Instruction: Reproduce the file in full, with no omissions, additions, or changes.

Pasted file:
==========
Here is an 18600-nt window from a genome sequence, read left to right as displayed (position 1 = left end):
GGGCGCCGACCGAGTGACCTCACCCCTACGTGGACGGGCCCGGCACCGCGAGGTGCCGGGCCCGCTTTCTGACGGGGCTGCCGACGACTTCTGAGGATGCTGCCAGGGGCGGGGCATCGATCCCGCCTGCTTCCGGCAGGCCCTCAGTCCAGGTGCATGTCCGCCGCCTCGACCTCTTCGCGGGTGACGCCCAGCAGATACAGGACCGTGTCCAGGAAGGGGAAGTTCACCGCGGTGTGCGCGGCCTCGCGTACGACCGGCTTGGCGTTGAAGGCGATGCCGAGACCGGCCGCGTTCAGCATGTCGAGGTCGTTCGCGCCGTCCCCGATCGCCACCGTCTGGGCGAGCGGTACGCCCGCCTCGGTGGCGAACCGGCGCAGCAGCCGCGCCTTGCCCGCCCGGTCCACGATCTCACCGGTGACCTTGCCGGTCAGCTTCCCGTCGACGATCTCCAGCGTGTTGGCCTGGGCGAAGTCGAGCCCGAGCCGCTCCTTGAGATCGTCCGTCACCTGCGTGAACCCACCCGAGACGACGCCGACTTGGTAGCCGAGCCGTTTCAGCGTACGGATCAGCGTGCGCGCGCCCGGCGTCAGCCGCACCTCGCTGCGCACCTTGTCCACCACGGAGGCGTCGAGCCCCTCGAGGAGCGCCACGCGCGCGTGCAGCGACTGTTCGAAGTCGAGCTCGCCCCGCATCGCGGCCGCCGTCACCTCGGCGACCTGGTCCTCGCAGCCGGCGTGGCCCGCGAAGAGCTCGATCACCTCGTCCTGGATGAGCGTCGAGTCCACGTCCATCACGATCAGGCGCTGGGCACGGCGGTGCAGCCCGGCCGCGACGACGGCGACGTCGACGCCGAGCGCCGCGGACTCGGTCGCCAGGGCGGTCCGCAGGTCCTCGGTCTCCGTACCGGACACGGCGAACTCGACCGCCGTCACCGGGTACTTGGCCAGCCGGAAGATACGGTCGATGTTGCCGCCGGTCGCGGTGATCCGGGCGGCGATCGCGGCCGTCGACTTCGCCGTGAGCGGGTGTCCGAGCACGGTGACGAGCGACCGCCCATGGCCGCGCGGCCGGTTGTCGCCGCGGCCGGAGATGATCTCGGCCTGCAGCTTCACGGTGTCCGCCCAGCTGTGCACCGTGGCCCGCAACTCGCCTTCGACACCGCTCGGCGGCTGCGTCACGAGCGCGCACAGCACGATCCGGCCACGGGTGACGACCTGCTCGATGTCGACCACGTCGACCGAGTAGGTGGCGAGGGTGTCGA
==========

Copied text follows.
Here is an 18600-nt window from a genome sequence, read left to right as displayed (position 1 = left end):
GGGCGCCGACCGAGTGACCTCACCCCTACGTGGACGGGCCCGGCACCGCGAGGTGCCGGGCCCGCTTTCTGACGGGGCTGCCGACGACTTCTGAGGATGCTGCCAGGGGCGGGGCATCGATCCCGCCTGCTTCCGGCAGGCCCTCAGTCCAGGTGCATGTCCGCCGCCTCGACCTCTTCGCGGGTGACGCCCAGCAGATACAGGACCGTGTCCAGGAAGGGGAAGTTCACCGCGGTGTGCGCGGCCTCGCGTACGACCGGCTTGGCGTTGAAGGCGATGCCGAGACCGGCCGCGTTCAGCATGTCGAGGTCGTTCGCGCCGTCCCCGATCGCCACCGTCTGGGCGAGCGGTACGCCCGCCTCGGTGGCGAACCGGCGCAGCAGCCGCGCCTTGCCCGCCCGGTCCACGATCTCACCGGTGACCTTGCCGGTCAGCTTCCCGTCGACGATCTCCAGCGTGTTGGCCTGGGCGAAGTCGAGCCCGAGCCGCTCCTTGAGATCGTCCGTCACCTGCGTGAACCCACCCGAGACGACGCCGACTTGGTAGCCGAGCCGTTTCAGCGTACGGATCAGCGTGCGCGCGCCCGGCGTCAGCCGCACCTCGCTGCGCACCTTGTCCACCACGGAGGCGTCGAGCCCCTCGAGGAGCGCCACGCGCGCGTGCAGCGACTGTTCGAAGTCGAGCTCGCCCCGCATCGCGGCCGCCGTCACCTCGGCGACCTGGTCCTCGCAGCCGGCGTGGCCCGCGAAGAGCTCGATCACCTCGTCCTGGATGAGCGTCGAGTCCACGTCCATCACGATCAGGCGCTGGGCACGGCGGTGCAGCCCGGCCGCGACGACGGCGACGTCGACGCCGAGCGCCGCGGACTCGGTCGCCAGGGCGGTCCGCAGGTCCTCGGTCTCCGTACCGGACACGGCGAACTCGACCGCCGTCACCGGGTACTTGGCCAGCCGGAAGATACGGTCGATGTTGCCGCCGGTCGCGGTGATCCGGGCGGCGATCGCGGCCGTCGACTTCGCCGTGAGCGGGTGTCCGAGCACGGTGACGAGCGACCGCCCATGGCCGCGCGGCCGGTTGTCGCCGCGGCCGGAGATGATCTCGGCCTGCAGCTTCACGGTGTCCGCCCAGCTGTGCACCGTGGCCCGCAACTCGCCTTCGACACCGCTCGGCGGCTGCGTCACGAGCGCGCACAGCACGATCCGGCCACGGGTGACGACCTGCTCGATGTCGACCACGTCGACCGAGTAGGTGGCGAGGGTGTCGA